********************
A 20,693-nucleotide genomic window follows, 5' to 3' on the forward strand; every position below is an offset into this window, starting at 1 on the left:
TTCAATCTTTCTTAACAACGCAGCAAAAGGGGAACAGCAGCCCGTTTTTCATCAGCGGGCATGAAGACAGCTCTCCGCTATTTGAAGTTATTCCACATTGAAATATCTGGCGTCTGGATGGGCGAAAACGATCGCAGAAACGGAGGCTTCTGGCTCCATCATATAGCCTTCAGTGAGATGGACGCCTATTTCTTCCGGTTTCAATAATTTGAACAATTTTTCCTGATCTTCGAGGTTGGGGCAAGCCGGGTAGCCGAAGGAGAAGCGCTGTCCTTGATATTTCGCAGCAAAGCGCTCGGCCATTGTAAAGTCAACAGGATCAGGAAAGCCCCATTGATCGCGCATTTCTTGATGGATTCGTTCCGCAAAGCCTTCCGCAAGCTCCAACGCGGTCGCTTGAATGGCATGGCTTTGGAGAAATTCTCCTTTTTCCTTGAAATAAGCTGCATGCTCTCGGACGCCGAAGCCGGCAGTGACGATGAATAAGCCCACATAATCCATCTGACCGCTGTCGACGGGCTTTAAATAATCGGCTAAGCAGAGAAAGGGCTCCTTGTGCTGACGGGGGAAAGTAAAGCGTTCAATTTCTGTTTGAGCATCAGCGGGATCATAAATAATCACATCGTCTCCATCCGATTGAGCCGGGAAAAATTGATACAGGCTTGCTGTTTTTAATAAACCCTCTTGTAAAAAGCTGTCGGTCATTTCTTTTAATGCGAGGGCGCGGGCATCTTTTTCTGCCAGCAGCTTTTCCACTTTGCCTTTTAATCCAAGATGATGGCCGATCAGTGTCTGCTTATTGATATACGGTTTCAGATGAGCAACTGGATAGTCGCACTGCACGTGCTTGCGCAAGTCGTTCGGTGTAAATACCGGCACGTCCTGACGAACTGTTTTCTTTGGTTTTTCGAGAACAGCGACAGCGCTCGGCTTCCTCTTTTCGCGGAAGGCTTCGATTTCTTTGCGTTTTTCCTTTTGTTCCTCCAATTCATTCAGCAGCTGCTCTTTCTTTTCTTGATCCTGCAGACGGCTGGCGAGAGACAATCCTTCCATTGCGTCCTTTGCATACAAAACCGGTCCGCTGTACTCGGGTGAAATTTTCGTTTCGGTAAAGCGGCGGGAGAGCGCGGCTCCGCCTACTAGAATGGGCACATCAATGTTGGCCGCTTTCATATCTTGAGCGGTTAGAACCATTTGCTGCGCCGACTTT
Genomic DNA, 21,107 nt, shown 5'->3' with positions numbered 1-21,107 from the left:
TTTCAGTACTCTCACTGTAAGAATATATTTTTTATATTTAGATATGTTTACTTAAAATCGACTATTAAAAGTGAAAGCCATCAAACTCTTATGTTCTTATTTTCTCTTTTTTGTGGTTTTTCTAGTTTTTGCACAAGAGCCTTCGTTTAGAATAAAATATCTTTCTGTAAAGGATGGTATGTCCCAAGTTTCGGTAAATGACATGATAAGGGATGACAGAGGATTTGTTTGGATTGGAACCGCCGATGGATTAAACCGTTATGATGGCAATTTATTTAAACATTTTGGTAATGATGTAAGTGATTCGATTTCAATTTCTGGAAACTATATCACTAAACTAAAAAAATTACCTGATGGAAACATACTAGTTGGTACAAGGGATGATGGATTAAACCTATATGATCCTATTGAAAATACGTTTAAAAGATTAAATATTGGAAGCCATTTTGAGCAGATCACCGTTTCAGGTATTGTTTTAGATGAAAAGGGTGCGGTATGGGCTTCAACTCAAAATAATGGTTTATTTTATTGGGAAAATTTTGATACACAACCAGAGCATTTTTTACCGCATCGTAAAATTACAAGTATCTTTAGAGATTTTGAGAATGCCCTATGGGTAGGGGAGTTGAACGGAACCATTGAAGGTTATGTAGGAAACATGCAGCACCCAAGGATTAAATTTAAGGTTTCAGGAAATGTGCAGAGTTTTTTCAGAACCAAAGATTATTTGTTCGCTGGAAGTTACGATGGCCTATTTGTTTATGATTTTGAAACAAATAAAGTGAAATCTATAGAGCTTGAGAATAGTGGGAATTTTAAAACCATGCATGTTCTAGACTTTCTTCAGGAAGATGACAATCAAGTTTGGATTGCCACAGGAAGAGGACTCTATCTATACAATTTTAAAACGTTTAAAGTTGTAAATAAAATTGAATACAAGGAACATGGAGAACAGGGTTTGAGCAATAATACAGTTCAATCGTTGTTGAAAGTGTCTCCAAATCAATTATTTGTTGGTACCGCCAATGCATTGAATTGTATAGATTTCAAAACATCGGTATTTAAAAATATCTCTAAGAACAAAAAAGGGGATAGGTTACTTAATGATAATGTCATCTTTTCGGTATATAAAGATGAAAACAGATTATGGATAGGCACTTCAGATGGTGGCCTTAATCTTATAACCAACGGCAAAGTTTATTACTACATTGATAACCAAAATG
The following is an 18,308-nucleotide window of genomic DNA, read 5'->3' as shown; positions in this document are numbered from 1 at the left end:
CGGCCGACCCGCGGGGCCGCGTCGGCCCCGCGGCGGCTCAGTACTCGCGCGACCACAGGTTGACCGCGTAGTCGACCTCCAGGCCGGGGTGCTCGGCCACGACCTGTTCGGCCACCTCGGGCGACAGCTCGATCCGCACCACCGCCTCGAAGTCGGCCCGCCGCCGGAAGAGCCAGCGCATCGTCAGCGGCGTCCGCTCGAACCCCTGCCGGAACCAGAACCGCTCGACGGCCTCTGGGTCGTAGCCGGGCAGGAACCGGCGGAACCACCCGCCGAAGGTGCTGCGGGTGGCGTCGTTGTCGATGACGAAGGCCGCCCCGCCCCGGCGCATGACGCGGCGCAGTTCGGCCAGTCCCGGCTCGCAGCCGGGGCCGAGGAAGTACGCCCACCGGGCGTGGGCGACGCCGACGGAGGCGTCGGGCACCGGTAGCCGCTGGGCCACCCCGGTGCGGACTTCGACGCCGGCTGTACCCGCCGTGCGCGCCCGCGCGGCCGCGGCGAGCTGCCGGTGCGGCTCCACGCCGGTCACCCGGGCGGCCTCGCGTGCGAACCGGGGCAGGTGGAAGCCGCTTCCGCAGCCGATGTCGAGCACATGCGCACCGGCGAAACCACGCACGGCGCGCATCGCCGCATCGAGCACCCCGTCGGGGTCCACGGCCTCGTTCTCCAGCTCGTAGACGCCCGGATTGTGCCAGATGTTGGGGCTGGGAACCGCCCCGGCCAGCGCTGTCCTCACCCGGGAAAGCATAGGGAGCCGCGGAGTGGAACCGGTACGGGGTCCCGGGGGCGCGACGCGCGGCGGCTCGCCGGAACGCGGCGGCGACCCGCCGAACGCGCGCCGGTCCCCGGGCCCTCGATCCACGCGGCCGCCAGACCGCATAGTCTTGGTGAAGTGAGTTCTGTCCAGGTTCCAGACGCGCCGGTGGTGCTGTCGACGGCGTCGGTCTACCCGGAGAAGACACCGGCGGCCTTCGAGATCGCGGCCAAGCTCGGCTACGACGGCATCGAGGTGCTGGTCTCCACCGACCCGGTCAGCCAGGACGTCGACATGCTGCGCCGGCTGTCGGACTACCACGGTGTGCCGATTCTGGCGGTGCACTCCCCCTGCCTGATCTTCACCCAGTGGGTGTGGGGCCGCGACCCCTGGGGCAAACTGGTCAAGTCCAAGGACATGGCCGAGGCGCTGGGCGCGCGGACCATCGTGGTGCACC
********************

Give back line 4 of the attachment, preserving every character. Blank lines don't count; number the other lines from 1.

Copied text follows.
TTTCAGTACTCTCACTGTAAGAATATATTTTTTATATTTAGATATGTTTACTTAAAATCGACTATTAAAAGTGAAAGCCATCAAACTCTTATGTTCTTATTTTCTCTTTTTTGTGGTTTTTCTAGTTTTTGCACAAGAGCCTTCGTTTAGAATAAAATATCTTTCTGTAAAGGATGGTATGTCCCAAGTTTCGGTAAATGACATGATAAGGGATGACAGAGGATTTGTTTGGATTGGAACCGCCGATGGATTAAACCGTTATGATGGCAATTTATTTAAACATTTTGGTAATGATGTAAGTGATTCGATTTCAATTTCTGGAAACTATATCACTAAACTAAAAAAATTACCTGATGGAAACATACTAGTTGGTACAAGGGATGATGGATTAAACCTATATGATCCTATTGAAAATACGTTTAAAAGATTAAATATTGGAAGCCATTTTGAGCAGATCACCGTTTCAGGTATTGTTTTAGATGAAAAGGGTGCGGTATGGGCTTCAACTCAAAATAATGGTTTATTTTATTGGGAAAATTTTGATACACAACCAGAGCATTTTTTACCGCATCGTAAAATTACAAGTATCTTTAGAGATTTTGAGAATGCCCTATGGGTAGGGGAGTTGAACGGAACCATTGAAGGTTATGTAGGAAACATGCAGCACCCAAGGATTAAATTTAAGGTTTCAGGAAATGTGCAGAGTTTTTTCAGAACCAAAGATTATTTGTTCGCTGGAAGTTACGATGGCCTATTTGTTTATGATTTTGAAACAAATAAAGTGAAATCTATAGAGCTTGAGAATAGTGGGAATTTTAAAACCATGCATGTTCTAGACTTTCTTCAGGAAGATGACAATCAAGTTTGGATTGCCACAGGAAGAGGACTCTATCTATACAATTTTAAAACGTTTAAAGTTGTAAATAAAATTGAATACAAGGAACATGGAGAACAGGGTTTGAGCAATAATACAGTTCAATCGTTGTTGAAAGTGTCTCCAAATCAATTATTTGTTGGTACCGCCAATGCATTGAATTGTATAGATTTCAAAACATCGGTATTTAAAAATATCTCTAAGAACAAAAAAGGGGATAGGTTACTTAATGATAATGTCATCTTTTCGGTATATAAAGATGAAAACAGATTATGGATAGGCACTTCAGATGGTGGCCTTAATCTTATAACCAACGGCAAAGTTTATTACTACATTGATAACCAAAATG